This threat to “defend democracy by dictatorship”, as Masaryk described the law, characterizes in the crudest possible fashion the Bonapartist mechanics of power of the Czech “disciplined democracy”. It maintains the forms of the parliamentary constitution while progressively hollowing them of their democratic content.

In passing, we may note that a supplementary law of full power for national defense has allowed the government to declare in the vast non-Czech districts, especially near its lengthy borders, an actual state of emergency under military rule, thus giving the peoples an advance taste of its way of defending democracy.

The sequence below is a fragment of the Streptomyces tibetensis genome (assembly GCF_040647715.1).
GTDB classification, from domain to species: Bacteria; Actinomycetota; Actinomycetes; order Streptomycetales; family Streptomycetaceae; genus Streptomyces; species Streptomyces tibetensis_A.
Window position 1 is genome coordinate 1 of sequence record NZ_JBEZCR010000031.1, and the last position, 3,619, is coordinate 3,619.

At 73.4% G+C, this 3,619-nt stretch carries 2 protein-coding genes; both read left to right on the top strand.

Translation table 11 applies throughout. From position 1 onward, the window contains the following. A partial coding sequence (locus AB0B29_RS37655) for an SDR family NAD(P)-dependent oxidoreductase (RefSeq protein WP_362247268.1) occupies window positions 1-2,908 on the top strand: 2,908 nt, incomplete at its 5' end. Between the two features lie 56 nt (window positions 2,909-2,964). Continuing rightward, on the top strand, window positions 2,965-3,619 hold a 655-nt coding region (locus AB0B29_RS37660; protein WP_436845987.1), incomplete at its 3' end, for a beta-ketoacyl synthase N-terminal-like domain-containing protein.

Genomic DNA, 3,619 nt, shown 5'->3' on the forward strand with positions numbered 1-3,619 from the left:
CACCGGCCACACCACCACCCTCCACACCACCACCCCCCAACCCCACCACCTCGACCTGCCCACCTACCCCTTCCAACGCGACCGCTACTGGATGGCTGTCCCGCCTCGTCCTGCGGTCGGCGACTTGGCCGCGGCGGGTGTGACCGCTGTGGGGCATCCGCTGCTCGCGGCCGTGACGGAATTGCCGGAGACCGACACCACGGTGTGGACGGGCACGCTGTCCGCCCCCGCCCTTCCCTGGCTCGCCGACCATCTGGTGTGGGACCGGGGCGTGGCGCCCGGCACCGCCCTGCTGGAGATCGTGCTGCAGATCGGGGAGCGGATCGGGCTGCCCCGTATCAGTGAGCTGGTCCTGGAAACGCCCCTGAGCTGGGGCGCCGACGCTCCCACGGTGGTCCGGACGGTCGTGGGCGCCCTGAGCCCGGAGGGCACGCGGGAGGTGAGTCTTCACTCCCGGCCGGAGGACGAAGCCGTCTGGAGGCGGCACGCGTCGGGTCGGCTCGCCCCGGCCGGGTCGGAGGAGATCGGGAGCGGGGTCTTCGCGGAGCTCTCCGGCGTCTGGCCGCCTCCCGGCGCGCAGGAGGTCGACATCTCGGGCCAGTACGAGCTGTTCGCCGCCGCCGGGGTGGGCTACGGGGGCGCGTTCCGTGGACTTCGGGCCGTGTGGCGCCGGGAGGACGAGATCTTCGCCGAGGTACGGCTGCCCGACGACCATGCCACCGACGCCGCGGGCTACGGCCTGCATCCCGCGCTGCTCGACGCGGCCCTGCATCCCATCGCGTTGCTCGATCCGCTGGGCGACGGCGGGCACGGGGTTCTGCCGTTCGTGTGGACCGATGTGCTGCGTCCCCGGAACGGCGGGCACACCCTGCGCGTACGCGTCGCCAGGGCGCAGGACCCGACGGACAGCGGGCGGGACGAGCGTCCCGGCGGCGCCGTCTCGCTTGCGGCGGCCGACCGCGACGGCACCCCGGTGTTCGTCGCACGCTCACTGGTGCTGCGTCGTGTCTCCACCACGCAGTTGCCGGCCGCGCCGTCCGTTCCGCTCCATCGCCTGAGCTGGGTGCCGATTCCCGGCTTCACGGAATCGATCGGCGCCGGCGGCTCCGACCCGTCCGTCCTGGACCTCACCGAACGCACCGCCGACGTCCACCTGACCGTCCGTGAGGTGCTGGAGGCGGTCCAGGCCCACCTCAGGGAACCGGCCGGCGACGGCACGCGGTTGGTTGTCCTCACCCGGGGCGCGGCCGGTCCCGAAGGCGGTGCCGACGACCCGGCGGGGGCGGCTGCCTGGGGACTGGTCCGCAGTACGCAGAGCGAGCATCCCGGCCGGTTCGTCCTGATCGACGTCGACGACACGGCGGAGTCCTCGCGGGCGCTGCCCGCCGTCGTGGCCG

Thus the Czech bourgeoisie has put forward as a tamer of the toiling masses and an arbiter for its own inner frictions an impersonal Bonaparte in the form of an almighty state, police and military bureaucracy, an immobile pole in the flux of coalition governments and, at the same time, in itself an object of the perpetual struggle for power among the government parties. Indeed, the Agrarian Party, maintaining two million peasant-electors in economic dependency through monopolistically controlled cooperatives, and thus having become the unchanging axis of every government, has succeeded in merging almost completely with the state apparatus. For this support of the Bonapartist machinery by a relatively stable political following, the Agrarians are paid by the other bourgeois factions, especially by the industrialists, with heavy economic concessions, which in turn enlarge their “mass base”. In this strictly political sense one might speak of a Czech “agrarian-Bonapartism”, which – composed in large measure of repressed fascists – strives to grind out the maximum of totalitarianism under the guise of parliamentary rule. It is complemented by the purely representative “left” Masaryk-Benes presidential top, which has to provide it with a democratic halo and restrain excesses toward the right.